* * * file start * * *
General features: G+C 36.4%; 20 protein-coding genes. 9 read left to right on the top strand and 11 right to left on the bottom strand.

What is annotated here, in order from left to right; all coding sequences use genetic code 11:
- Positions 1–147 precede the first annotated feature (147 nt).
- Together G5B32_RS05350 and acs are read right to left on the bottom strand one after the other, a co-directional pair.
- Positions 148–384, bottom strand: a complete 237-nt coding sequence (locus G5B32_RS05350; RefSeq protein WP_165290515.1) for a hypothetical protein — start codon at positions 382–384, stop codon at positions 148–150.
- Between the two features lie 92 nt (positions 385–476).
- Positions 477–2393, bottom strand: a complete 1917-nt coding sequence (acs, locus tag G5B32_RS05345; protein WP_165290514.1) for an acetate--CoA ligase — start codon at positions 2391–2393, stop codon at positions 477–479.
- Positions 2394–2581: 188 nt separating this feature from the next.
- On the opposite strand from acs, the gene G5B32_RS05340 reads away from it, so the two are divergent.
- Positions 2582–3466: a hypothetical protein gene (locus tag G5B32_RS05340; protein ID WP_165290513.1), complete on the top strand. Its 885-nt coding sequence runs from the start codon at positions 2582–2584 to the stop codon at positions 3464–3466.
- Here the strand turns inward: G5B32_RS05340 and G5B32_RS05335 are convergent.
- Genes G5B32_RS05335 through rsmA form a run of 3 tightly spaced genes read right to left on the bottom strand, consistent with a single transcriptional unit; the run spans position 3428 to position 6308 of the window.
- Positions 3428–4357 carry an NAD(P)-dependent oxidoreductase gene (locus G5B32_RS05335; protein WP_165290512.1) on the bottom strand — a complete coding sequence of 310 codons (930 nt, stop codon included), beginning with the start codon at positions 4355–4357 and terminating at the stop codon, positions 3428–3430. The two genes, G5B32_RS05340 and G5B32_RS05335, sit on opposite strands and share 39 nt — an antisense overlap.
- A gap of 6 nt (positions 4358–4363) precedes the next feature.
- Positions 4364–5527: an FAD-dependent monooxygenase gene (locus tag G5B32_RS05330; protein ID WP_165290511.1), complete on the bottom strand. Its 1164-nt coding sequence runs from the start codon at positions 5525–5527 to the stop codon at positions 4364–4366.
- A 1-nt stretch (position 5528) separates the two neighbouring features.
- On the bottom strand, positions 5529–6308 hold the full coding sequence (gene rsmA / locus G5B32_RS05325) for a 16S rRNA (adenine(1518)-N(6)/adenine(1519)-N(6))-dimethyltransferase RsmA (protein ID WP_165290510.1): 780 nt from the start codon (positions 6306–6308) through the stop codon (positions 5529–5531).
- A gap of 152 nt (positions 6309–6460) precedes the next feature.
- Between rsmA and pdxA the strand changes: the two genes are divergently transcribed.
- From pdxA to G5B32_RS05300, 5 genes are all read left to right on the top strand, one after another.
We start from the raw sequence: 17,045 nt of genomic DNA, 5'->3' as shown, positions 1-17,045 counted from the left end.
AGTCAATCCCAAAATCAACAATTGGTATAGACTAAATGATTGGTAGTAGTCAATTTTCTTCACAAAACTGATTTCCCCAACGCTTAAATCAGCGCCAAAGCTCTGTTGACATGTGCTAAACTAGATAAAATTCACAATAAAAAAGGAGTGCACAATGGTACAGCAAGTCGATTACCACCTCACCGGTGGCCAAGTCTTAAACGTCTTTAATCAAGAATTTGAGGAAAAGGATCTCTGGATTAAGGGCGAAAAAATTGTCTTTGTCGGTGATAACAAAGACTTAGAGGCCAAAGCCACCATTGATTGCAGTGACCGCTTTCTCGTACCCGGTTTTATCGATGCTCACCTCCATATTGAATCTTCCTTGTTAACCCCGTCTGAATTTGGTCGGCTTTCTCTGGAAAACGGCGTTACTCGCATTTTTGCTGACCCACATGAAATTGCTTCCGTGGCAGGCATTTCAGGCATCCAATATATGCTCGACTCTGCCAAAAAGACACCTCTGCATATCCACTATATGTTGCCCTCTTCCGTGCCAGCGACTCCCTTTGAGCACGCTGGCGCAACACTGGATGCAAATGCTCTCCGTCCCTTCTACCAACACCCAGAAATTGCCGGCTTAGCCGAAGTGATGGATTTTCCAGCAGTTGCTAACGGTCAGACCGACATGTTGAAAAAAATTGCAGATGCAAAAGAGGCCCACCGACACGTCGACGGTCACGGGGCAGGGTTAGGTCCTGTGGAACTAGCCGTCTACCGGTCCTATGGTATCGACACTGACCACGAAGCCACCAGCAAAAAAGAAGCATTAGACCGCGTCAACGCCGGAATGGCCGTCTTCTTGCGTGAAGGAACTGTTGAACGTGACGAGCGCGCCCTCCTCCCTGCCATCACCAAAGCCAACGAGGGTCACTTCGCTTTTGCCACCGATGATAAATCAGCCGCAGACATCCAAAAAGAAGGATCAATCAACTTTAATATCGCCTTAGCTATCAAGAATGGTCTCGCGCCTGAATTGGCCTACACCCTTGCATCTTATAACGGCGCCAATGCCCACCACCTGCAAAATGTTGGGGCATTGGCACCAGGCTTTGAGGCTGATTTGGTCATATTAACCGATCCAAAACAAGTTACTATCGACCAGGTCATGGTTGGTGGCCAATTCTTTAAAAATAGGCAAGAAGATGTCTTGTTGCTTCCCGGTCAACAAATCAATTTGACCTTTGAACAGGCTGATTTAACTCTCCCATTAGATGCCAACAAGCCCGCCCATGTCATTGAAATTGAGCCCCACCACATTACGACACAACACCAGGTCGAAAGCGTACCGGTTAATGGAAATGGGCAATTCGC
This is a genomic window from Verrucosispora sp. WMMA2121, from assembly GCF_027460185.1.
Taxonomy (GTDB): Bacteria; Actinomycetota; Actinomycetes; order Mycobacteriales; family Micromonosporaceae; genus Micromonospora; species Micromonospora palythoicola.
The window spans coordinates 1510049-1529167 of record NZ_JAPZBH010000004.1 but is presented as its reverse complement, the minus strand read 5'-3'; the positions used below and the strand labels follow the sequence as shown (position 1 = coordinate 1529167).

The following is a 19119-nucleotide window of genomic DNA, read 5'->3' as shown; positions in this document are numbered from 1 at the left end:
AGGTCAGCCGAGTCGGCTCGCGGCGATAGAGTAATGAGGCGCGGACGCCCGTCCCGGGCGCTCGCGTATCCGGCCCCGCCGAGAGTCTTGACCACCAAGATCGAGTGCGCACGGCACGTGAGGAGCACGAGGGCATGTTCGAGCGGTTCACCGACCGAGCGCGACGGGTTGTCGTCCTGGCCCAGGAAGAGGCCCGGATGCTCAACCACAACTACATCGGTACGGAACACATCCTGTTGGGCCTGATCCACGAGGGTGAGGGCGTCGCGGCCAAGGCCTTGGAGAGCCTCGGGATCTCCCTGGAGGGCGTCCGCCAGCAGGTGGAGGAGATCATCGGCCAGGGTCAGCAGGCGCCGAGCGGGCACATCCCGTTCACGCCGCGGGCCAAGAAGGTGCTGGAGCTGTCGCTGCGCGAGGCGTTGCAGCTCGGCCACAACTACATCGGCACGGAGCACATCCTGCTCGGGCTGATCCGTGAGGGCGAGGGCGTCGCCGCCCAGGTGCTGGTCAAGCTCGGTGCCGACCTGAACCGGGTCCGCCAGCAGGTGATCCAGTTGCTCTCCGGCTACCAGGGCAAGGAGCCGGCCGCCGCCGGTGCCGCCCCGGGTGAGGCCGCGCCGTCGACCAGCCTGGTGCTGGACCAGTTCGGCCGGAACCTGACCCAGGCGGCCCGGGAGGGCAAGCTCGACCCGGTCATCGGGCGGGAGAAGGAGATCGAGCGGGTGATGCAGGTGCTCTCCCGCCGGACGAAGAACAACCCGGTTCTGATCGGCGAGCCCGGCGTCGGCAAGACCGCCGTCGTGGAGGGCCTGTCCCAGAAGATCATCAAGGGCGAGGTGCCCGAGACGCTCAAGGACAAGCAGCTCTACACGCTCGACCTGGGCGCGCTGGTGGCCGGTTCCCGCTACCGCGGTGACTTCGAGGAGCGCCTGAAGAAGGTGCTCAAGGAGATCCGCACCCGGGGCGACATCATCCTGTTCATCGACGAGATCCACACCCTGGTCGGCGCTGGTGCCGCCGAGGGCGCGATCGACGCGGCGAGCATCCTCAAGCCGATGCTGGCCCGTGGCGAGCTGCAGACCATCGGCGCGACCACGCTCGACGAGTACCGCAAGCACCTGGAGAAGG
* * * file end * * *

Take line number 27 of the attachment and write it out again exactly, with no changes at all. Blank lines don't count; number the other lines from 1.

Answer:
AGGTCAGCCGAGTCGGCTCGCGGCGATAGAGTAATGAGGCGCGGACGCCCGTCCCGGGCGCTCGCGTATCCGGCCCCGCCGAGAGTCTTGACCACCAAGATCGAGTGCGCACGGCACGTGAGGAGCACGAGGGCATGTTCGAGCGGTTCACCGACCGAGCGCGACGGGTTGTCGTCCTGGCCCAGGAAGAGGCCCGGATGCTCAACCACAACTACATCGGTACGGAACACATCCTGTTGGGCCTGATCCACGAGGGTGAGGGCGTCGCGGCCAAGGCCTTGGAGAGCCTCGGGATCTCCCTGGAGGGCGTCCGCCAGCAGGTGGAGGAGATCATCGGCCAGGGTCAGCAGGCGCCGAGCGGGCACATCCCGTTCACGCCGCGGGCCAAGAAGGTGCTGGAGCTGTCGCTGCGCGAGGCGTTGCAGCTCGGCCACAACTACATCGGCACGGAGCACATCCTGCTCGGGCTGATCCGTGAGGGCGAGGGCGTCGCCGCCCAGGTGCTGGTCAAGCTCGGTGCCGACCTGAACCGGGTCCGCCAGCAGGTGATCCAGTTGCTCTCCGGCTACCAGGGCAAGGAGCCGGCCGCCGCCGGTGCCGCCCCGGGTGAGGCCGCGCCGTCGACCAGCCTGGTGCTGGACCAGTTCGGCCGGAACCTGACCCAGGCGGCCCGGGAGGGCAAGCTCGACCCGGTCATCGGGCGGGAGAAGGAGATCGAGCGGGTGATGCAGGTGCTCTCCCGCCGGACGAAGAACAACCCGGTTCTGATCGGCGAGCCCGGCGTCGGCAAGACCGCCGTCGTGGAGGGCCTGTCCCAGAAGATCATCAAGGGCGAGGTGCCCGAGACGCTCAAGGACAAGCAGCTCTACACGCTCGACCTGGGCGCGCTGGTGGCCGGTTCCCGCTACCGCGGTGACTTCGAGGAGCGCCTGAAGAAGGTGCTCAAGGAGATCCGCACCCGGGGCGACATCATCCTGTTCATCGACGAGATCCACACCCTGGTCGGCGCTGGTGCCGCCGAGGGCGCGATCGACGCGGCGAGCATCCTCAAGCCGATGCTGGCCCGTGGCGAGCTGCAGACCATCGGCGCGACCACGCTCGACGAGTACCGCAAGCACCTGGAGAAGG